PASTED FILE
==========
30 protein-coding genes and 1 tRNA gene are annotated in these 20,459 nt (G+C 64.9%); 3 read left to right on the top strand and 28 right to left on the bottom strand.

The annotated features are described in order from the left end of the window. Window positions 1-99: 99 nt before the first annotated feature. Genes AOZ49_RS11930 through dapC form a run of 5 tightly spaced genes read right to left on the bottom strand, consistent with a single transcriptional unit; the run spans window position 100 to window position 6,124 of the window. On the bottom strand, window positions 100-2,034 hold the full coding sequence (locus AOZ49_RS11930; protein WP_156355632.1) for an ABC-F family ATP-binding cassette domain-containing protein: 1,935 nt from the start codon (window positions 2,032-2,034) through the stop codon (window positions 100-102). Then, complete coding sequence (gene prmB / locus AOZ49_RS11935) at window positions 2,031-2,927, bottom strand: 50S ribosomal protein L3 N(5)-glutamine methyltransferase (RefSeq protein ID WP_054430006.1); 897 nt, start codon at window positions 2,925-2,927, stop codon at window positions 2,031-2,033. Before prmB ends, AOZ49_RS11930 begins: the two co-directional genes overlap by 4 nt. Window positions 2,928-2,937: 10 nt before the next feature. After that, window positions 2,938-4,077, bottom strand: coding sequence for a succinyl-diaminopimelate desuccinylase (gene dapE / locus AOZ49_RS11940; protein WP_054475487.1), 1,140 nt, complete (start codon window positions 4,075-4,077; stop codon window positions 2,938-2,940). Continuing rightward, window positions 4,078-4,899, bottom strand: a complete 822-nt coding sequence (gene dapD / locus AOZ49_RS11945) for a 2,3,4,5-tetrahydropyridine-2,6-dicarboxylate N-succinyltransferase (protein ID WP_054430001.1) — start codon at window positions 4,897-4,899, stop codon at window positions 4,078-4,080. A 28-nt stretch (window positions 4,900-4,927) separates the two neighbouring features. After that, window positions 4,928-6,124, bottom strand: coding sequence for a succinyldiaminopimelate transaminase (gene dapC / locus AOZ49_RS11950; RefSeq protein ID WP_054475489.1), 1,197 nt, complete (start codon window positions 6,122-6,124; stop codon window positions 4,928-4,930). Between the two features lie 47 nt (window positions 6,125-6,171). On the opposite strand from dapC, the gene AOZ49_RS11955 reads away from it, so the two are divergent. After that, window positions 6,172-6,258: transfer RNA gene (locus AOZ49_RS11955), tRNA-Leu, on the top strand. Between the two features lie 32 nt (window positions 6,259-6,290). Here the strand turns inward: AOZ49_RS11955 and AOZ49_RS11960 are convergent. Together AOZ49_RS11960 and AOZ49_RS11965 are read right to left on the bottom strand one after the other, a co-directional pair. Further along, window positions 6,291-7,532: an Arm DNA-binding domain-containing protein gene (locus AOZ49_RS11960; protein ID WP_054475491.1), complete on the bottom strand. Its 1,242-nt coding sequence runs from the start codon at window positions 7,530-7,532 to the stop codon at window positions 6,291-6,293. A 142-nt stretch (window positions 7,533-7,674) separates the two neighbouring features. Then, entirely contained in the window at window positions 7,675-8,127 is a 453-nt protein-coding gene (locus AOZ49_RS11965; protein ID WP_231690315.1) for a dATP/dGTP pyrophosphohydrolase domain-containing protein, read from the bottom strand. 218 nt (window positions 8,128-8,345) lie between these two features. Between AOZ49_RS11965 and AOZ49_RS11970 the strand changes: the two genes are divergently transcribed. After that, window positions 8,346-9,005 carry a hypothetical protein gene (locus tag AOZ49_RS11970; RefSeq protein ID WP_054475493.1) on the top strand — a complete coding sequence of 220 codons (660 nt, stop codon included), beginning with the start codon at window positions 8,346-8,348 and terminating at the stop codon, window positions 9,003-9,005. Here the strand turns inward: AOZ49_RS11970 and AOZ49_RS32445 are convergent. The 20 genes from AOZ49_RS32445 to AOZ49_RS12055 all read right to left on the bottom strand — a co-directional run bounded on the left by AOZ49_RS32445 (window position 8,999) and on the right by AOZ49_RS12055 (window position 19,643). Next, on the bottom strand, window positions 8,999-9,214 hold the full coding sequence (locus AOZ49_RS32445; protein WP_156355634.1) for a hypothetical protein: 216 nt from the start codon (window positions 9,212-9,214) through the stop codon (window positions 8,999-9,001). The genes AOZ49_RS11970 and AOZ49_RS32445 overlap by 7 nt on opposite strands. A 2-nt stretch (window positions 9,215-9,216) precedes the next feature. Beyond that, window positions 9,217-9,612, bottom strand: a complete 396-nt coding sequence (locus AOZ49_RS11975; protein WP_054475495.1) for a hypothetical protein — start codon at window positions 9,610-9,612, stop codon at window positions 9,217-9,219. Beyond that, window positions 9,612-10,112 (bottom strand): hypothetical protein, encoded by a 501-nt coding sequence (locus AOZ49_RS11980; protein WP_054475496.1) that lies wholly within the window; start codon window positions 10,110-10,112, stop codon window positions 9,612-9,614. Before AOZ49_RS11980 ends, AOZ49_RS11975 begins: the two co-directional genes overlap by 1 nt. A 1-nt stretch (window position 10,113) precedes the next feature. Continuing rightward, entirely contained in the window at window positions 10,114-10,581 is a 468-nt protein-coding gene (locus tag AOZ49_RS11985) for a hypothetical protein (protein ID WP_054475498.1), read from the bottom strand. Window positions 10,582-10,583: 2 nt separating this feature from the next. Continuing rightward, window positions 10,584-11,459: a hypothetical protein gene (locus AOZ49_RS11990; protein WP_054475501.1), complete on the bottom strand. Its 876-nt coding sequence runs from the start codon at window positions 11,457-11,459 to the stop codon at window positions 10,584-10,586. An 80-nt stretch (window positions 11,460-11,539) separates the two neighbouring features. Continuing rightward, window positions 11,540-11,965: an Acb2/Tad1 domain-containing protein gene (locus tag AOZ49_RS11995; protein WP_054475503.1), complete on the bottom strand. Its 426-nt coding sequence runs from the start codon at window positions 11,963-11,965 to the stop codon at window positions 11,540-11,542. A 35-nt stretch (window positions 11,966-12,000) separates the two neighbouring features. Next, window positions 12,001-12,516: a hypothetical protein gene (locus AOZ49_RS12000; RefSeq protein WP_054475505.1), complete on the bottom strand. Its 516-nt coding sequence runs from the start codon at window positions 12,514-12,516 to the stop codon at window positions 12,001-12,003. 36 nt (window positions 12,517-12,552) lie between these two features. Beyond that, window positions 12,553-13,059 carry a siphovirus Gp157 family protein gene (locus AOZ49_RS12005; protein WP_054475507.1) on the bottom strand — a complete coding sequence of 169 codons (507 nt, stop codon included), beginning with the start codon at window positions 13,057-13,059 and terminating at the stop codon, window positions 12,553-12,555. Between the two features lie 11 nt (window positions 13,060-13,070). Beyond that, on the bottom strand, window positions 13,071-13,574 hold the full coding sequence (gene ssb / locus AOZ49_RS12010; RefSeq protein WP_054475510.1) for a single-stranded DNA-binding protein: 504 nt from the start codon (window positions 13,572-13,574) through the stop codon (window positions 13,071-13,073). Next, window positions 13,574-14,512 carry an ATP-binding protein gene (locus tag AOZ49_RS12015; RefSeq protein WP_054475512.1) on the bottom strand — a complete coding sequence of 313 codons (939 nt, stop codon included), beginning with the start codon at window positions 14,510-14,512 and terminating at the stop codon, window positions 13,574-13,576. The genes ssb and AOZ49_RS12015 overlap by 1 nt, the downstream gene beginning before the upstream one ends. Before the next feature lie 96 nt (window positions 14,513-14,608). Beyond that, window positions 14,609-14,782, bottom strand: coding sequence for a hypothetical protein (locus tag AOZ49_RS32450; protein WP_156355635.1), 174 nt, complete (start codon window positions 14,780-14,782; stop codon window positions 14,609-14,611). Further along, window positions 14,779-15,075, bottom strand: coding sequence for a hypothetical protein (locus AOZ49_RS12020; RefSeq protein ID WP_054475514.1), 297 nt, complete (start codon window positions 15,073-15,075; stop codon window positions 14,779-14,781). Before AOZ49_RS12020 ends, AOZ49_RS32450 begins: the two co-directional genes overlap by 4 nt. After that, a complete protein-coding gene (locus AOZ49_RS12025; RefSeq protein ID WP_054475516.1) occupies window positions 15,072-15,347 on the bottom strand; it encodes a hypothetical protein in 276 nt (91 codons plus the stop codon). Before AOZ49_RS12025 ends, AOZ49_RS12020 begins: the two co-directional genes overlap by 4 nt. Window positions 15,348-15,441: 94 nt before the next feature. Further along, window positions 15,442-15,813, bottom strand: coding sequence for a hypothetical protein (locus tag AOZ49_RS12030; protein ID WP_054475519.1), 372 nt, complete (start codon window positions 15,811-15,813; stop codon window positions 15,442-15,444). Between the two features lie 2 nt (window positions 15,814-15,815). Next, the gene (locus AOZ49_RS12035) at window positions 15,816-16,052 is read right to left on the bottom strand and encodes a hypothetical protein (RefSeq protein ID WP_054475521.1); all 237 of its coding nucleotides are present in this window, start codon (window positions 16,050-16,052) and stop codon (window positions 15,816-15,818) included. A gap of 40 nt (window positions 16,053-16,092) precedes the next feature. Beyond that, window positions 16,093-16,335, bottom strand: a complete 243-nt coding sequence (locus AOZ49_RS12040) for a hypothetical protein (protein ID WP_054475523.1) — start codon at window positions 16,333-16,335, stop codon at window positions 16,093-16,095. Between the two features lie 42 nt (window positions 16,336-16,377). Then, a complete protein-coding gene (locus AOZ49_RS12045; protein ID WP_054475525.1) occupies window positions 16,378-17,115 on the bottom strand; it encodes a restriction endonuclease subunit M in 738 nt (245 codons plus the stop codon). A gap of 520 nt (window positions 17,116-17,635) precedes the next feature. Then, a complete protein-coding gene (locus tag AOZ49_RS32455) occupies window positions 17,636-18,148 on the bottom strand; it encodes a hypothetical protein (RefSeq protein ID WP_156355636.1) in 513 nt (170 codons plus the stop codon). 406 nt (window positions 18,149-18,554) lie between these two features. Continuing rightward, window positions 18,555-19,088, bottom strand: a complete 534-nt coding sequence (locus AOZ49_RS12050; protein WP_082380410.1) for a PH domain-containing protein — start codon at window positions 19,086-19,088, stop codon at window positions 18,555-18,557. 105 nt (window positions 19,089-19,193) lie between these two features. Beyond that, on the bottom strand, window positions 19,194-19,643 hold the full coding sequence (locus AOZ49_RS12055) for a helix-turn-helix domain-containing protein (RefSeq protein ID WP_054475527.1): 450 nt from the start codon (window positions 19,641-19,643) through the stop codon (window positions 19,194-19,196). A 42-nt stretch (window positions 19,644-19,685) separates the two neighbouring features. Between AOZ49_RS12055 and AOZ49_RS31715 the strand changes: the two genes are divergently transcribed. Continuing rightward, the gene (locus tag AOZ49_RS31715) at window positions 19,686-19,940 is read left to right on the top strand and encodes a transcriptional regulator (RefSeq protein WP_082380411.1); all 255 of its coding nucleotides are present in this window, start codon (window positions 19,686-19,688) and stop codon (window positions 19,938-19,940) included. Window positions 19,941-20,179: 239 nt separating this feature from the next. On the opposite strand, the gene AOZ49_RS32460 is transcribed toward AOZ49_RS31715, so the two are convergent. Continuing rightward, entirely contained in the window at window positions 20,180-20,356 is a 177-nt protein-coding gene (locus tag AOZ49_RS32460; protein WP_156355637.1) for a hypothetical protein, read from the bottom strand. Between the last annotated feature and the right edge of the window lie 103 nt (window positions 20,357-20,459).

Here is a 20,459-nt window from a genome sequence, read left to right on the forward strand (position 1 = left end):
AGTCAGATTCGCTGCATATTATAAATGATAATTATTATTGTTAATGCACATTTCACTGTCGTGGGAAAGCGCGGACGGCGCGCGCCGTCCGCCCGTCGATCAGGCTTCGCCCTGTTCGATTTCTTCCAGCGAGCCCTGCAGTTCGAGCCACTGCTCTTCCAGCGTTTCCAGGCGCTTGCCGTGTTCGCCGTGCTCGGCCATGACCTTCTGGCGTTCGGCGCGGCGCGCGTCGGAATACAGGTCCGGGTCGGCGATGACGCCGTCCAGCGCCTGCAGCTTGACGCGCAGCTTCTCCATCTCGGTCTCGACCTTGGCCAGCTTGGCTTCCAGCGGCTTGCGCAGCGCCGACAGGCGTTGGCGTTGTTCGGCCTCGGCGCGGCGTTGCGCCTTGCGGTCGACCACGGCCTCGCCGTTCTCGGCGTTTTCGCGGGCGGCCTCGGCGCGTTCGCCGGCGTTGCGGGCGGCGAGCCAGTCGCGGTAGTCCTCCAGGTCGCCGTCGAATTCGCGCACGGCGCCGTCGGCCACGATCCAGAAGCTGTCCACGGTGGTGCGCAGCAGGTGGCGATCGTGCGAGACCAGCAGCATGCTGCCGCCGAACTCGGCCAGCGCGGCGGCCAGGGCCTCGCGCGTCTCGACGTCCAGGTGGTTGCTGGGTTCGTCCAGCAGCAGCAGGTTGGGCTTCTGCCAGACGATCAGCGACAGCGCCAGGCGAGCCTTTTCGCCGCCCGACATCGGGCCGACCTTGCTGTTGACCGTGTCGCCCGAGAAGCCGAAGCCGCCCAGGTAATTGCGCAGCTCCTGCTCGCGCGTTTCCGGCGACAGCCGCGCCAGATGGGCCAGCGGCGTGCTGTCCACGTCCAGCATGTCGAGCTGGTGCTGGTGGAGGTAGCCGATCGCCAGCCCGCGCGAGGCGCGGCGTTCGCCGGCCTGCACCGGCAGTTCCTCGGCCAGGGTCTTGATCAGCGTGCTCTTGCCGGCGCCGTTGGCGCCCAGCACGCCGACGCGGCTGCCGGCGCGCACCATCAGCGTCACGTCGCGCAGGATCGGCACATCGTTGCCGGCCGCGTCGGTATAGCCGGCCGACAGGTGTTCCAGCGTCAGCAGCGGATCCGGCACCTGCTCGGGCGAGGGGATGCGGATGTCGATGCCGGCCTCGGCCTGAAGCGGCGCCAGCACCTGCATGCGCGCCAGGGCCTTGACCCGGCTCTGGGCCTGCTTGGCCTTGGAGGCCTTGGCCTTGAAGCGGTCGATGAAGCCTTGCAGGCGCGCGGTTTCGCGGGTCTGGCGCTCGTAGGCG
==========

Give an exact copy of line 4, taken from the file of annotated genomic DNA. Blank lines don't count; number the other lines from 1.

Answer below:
AGTCAGATTCGCTGCATATTATAAATGATAATTATTATTGTTAATGCACATTTCACTGTCGTGGGAAAGCGCGGACGGCGCGCGCCGTCCGCCCGTCGATCAGGCTTCGCCCTGTTCGATTTCTTCCAGCGAGCCCTGCAGTTCGAGCCACTGCTCTTCCAGCGTTTCCAGGCGCTTGCCGTGTTCGCCGTGCTCGGCCATGACCTTCTGGCGTTCGGCGCGGCGCGCGTCGGAATACAGGTCCGGGTCGGCGATGACGCCGTCCAGCGCCTGCAGCTTGACGCGCAGCTTCTCCATCTCGGTCTCGACCTTGGCCAGCTTGGCTTCCAGCGGCTTGCGCAGCGCCGACAGGCGTTGGCGTTGTTCGGCCTCGGCGCGGCGTTGCGCCTTGCGGTCGACCACGGCCTCGCCGTTCTCGGCGTTTTCGCGGGCGGCCTCGGCGCGTTCGCCGGCGTTGCGGGCGGCGAGCCAGTCGCGGTAGTCCTCCAGGTCGCCGTCGAATTCGCGCACGGCGCCGTCGGCCACGATCCAGAAGCTGTCCACGGTGGTGCGCAGCAGGTGGCGATCGTGCGAGACCAGCAGCATGCTGCCGCCGAACTCGGCCAGCGCGGCGGCCAGGGCCTCGCGCGTCTCGACGTCCAGGTGGTTGCTGGGTTCGTCCAGCAGCAGCAGGTTGGGCTTCTGCCAGACGATCAGCGACAGCGCCAGGCGAGCCTTTTCGCCGCCCGACATCGGGCCGACCTTGCTGTTGACCGTGTCGCCCGAGAAGCCGAAGCCGCCCAGGTAATTGCGCAGCTCCTGCTCGCGCGTTTCCGGCGACAGCCGCGCCAGATGGGCCAGCGGCGTGCTGTCCACGTCCAGCATGTCGAGCTGGTGCTGGTGGAGGTAGCCGATCGCCAGCCCGCGCGAGGCGCGGCGTTCGCCGGCCTGCACCGGCAGTTCCTCGGCCAGGGTCTTGATCAGCGTGCTCTTGCCGGCGCCGTTGGCGCCCAGCACGCCGACGCGGCTGCCGGCGCGCACCATCAGCGTCACGTCGCGCAGGATCGGCACATCGTTGCCGGCCGCGTCGGTATAGCCGGCCGACAGGTGTTCCAGCGTCAGCAGCGGATCCGGCACCTGCTCGGGCGAGGGGATGCGGATGTCGATGCCGGCCTCGGCCTGAAGCGGCGCCAGCACCTGCATGCGCGCCAGGGCCTTGACCCGGCTCTGGGCCTGCTTGGCCTTGGAGGCCTTGGCCTTGAAGCGGTCGATGAAGCCTTGCAGGCGCGCGGTTTCGCGGGTCTGGCGCTCGTAGGCG